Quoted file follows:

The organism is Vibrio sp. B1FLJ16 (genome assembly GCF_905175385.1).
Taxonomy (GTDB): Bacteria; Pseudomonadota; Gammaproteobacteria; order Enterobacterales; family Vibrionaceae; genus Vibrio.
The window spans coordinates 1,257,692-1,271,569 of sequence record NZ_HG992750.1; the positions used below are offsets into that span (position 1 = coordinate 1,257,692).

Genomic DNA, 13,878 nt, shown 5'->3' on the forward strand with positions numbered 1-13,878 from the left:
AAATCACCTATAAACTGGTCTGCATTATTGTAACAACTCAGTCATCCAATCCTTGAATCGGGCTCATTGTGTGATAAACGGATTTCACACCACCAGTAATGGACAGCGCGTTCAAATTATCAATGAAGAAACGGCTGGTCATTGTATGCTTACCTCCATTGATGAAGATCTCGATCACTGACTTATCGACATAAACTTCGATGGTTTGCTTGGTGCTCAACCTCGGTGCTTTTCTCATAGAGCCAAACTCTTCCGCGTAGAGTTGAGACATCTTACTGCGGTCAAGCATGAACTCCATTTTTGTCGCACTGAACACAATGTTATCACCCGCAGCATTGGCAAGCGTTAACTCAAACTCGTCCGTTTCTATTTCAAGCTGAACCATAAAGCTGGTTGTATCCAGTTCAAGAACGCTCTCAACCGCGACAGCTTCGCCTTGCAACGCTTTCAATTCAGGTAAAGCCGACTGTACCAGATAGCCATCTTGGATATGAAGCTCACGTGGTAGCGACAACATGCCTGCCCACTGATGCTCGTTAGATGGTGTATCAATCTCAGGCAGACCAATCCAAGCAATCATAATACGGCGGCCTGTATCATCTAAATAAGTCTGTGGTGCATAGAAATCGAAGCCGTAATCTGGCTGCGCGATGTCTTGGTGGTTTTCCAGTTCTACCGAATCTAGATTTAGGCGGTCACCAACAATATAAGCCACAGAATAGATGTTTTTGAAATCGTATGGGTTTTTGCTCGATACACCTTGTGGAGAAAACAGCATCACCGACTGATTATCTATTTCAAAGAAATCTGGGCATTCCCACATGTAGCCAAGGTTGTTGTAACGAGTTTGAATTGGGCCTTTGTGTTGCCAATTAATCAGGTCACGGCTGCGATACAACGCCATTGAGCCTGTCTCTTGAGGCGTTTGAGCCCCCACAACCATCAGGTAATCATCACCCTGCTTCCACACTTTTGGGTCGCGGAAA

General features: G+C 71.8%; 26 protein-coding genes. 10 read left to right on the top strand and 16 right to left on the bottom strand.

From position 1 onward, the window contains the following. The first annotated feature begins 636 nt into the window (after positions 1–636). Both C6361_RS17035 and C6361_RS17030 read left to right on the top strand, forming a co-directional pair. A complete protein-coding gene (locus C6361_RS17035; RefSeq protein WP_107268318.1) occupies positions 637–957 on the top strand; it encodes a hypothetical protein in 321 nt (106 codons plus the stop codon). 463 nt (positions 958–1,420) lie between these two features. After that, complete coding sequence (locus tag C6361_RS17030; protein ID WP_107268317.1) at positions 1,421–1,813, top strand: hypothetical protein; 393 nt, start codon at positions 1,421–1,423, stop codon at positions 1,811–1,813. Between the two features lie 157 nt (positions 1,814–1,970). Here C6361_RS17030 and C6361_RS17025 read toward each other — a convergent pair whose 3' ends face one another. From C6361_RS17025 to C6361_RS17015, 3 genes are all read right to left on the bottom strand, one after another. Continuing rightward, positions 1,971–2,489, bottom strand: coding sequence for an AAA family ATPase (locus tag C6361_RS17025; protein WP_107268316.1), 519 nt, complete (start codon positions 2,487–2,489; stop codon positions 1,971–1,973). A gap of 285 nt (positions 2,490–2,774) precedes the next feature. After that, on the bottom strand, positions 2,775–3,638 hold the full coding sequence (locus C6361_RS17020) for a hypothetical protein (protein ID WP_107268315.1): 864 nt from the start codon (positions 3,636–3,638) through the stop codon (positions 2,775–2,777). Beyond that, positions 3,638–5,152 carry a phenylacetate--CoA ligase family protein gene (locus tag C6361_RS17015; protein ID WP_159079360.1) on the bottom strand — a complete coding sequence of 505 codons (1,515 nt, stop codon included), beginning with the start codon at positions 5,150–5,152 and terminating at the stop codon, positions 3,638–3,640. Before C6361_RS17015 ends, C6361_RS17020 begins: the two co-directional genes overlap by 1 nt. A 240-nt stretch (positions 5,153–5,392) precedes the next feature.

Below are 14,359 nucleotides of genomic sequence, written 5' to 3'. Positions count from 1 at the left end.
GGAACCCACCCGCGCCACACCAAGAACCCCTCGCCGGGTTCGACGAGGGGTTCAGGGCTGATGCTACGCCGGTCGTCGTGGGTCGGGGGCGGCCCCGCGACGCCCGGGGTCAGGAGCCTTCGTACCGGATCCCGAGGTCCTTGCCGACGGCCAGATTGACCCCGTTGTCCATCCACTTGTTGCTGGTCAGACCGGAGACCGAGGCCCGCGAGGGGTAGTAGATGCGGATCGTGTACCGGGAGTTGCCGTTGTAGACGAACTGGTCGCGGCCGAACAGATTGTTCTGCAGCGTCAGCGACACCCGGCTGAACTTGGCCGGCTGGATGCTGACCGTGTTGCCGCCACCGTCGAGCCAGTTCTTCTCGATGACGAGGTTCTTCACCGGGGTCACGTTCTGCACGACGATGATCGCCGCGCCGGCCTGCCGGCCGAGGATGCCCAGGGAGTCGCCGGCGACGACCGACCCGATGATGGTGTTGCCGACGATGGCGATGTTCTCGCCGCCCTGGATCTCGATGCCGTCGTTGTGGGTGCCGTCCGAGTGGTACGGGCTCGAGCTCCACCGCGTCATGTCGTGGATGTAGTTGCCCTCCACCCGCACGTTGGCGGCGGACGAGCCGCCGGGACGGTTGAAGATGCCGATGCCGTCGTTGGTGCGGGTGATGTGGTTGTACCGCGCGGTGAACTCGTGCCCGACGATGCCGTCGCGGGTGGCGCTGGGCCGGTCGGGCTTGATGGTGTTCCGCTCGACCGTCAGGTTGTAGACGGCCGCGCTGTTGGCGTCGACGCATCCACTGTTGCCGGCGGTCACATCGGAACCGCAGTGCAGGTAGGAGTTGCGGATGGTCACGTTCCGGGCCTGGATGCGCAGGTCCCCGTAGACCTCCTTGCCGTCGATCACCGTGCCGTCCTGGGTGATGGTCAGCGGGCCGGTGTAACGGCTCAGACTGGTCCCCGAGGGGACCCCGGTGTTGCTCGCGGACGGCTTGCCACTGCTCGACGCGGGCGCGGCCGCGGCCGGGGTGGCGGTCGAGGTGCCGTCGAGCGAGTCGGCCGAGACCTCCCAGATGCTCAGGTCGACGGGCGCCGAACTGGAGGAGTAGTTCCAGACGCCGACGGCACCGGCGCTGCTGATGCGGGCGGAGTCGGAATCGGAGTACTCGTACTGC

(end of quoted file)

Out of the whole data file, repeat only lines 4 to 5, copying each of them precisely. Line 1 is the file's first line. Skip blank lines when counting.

Genomic DNA, 13,878 nt, shown 5'->3' on the forward strand with positions numbered 1-13,878 from the left:
AAATCACCTATAAACTGGTCTGCATTATTGTAACAACTCAGTCATCCAATCCTTGAATCGGGCTCATTGTGTGATAAACGGATTTCACACCACCAGTAATGGACAGCGCGTTCAAATTATCAATGAAGAAACGGCTGGTCATTGTATGCTTACCTCCATTGATGAAGATCTCGATCACTGACTTATCGACATAAACTTCGATGGTTTGCTTGGTGCTCAACCTCGGTGCTTTTCTCATAGAGCCAAACTCTTCCGCGTAGAGTTGAGACATCTTACTGCGGTCAAGCATGAACTCCATTTTTGTCGCACTGAACACAATGTTATCACCCGCAGCATTGGCAAGCGTTAACTCAAACTCGTCCGTTTCTATTTCAAGCTGAACCATAAAGCTGGTTGTATCCAGTTCAAGAACGCTCTCAACCGCGACAGCTTCGCCTTGCAACGCTTTCAATTCAGGTAAAGCCGACTGTACCAGATAGCCATCTTGGATATGAAGCTCACGTGGTAGCGACAACATGCCTGCCCACTGATGCTCGTTAGATGGTGTATCAATCTCAGGCAGACCAATCCAAGCAATCATAATACGGCGGCCTGTATCATCTAAATAAGTCTGTGGTGCATAGAAATCGAAGCCGTAATCTGGCTGCGCGATGTCTTGGTGGTTTTCCAGTTCTACCGAATCTAGATTTAGGCGGTCACCAACAATATAAGCCACAGAATAGATGTTTTTGAAATCGTATGGGTTTTTGCTCGATACACCTTGTGGAGAAAACAGCATCACCGACTGATTATCTATTTCAAAGAAATCTGGGCATTCCCACATGTAGCCAAGGTTGTTGTAACGAGTTTGAATTGGGCCTTTGTGTTGCCAATTAATCAGGTCACGGCTGCGATACAACGCCATTGAGCCTGTCTCTTGAGGCGTTTGAGCCCCCACAACCATCAGGTAATCATCACCCTGCTTCCACACTTTTGGGTCGCGGAAA